Figures published in a report issued this week by the Government Accountability Office (GAO) indicate that over the past five fiscal years the number of foreign nationals jailed in federal prisons has increased by 4,000 to a total of 55,000.
A corresponding increase in the criminal alien population in state prisons was revealed, as well. The number increased by 75,000 to an astounding total of nearly 300,000.
How much does it cost states to house these criminals? Says the GAO,
We estimated that selected operating costs (i.e., correctional officer salaries, medical care, food service, and utilities) associated with incarcerating criminal aliens in our nation’s state prison systems totaled $7 billion from fiscal year 2003 through fiscal year 2009. These costs ranged from about $736 million in 2003 to $1.1 billion in 2009, about a 56 percent increase.
The GAO report summarizes the findings:
The number of criminal aliens in federal prisons in fiscal year 2010 was about 55,000, and the number of SCAAP criminal alien incarcerations in state prison systems and local jails was about 296,000 in fiscal year 2009 (the most recent data available), and the majority were from Mexico. The number of criminal aliens in federal prisons increased about 7 percent from about 51,000 in fiscal year 2005 while the number of SCAAP criminal alien incarcerations in state prison systems and local jails increased about 35 percent from about 220,000 in fiscal year 2003. The time period covered by these data vary because they reflect updates since GAO last reported on these issues in 2005. Specifically, in 2005, GAO reported that the percentage of criminal aliens in federal prisons was about 27 percent of the total inmate population from 2001 through 2004.
The study indicates that almost 25 percent of prisoners housed in federal facilities are criminal aliens.
The breakdown of the data includes the following statistical information:
The Department of Homeland Security (DHS) estimated that as of fiscal year 2009 the total alien — non-U.S.-citizen — population was about 25.3 million, including about 10.8 million aliens without lawful immigration status. Some aliens have been convicted and incarcerated (criminal aliens).
A story in The Hill described the political impact of the GAO’s findings:
The study comes as the immigration debate heats up on Capitol Hill and the White House. President Obama ramped up efforts this week, hosting meetings with key business, faith and political officials on the issue. And Rep. Luis Gutierrez (D-Ill.), the head of the Congressional Hispanic Caucus's immigration task force, is trumpeting the need for immigration reform in speeches across the country.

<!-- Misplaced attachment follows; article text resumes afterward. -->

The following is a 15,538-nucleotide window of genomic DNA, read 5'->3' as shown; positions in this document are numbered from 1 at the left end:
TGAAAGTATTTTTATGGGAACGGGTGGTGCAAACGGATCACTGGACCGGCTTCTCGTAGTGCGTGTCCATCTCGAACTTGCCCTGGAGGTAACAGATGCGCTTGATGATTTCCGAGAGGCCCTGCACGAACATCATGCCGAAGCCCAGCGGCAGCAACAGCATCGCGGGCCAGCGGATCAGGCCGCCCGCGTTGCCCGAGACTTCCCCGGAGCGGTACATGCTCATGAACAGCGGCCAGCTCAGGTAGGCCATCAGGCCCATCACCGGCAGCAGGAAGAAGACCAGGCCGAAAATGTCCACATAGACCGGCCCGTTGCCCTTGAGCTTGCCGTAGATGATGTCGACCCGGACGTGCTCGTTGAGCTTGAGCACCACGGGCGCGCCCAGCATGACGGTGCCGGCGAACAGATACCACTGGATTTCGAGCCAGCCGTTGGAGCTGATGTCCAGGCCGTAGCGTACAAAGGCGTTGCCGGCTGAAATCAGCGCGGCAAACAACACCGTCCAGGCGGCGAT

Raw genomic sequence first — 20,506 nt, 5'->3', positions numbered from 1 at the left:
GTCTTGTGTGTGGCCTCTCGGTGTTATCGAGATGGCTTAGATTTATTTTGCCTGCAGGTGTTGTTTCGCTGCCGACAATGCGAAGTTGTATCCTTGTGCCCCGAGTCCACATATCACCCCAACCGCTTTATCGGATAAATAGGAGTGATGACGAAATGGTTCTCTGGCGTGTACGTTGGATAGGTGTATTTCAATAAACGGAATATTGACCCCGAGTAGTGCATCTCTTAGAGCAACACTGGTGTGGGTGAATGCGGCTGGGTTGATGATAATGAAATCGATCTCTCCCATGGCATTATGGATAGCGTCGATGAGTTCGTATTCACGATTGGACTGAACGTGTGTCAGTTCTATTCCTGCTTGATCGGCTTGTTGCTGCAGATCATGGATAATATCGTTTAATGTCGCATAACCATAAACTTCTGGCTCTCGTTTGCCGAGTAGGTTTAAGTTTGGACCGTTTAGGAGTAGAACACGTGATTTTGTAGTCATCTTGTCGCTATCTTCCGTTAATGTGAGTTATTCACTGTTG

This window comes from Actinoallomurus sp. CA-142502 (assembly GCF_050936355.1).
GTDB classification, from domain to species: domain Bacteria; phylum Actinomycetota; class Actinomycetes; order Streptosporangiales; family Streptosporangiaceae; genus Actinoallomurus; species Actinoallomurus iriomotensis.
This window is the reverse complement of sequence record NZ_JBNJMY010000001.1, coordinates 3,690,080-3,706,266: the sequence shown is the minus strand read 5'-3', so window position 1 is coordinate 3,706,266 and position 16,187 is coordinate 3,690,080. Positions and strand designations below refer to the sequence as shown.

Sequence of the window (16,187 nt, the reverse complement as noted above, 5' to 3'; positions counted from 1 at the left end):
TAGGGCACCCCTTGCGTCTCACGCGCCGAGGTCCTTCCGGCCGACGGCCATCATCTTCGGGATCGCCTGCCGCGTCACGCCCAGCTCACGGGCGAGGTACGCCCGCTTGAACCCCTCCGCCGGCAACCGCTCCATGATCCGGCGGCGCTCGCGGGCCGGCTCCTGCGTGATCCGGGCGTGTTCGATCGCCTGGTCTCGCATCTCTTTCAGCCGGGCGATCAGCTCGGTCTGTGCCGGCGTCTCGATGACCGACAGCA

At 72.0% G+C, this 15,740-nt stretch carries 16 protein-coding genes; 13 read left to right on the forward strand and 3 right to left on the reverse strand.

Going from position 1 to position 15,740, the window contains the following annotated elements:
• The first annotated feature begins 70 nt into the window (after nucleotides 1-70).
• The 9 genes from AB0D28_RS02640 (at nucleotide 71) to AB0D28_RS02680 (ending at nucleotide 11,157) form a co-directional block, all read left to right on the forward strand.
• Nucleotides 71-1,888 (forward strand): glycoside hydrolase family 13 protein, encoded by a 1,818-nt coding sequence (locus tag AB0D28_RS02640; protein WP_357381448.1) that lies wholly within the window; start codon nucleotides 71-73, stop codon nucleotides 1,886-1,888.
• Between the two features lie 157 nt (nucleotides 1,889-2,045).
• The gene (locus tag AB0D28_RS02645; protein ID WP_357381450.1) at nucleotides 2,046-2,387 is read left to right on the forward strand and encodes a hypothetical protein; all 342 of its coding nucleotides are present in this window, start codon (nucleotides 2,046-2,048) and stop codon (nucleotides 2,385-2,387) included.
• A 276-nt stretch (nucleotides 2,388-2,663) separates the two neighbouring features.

Meanwhile, Rep. Steve King (R-Iowa) used the study to back his push for a fence and a wall that runs along the U.S.-Mexico border as a way to stop people from coming into the country illegally.
Information on the provenance of the criminals highlights how easily lawbreakers pass through the porous southern border. According to the report, about 68 percent of the approximately 51,000 criminal aliens incarcerated in federal prison at the end of December 2010 were citizens of Mexico, and almost 90 percent were citizens of one of eight countries, including Mexico.
Congressman King proposes a familiar solution to the problem:
We have to secure our southern border with a fence, a wall and a fence. That would drastically reduce the ability of criminal aliens to enter the United States, providing needed relief to overburdened state prison systems and to taxpayers. We also have to do a better job of removing criminal aliens who are apprehended.
The anecdotal reports of runaway recidivism among criminal aliens are supported by the figures published in the GAO report.
The data supplied by the GAO reveal that “about 249,000 criminal aliens were arrested about 1.7 million times, averaging about 7 arrests per criminal alien.”
The types of crime being committed over and over by these illegals are serious, says the GAO:
About 50 percent of the criminal aliens in our study population were arrested at least once for either assault, homicide, robbery, a sex offense, or kidnapping. About half of the criminal aliens were arrested at least once for a drug violation.
Despite the rising costs, the federal government continues to subsidize the cost of incarcerating the massive illegal alien criminal population through the program known as the State Criminal Alien Assistance Program (SCAAP).
The federal government bears these incarceration costs for federal prisons and reimburses states and localities for portions of their costs through the State Criminal Alien Assistance Program (SCAAP) of the Department of Justice (DOJ).
To compile the data published in the report, the GAO analyzed a random sample of 1,000 criminal aliens.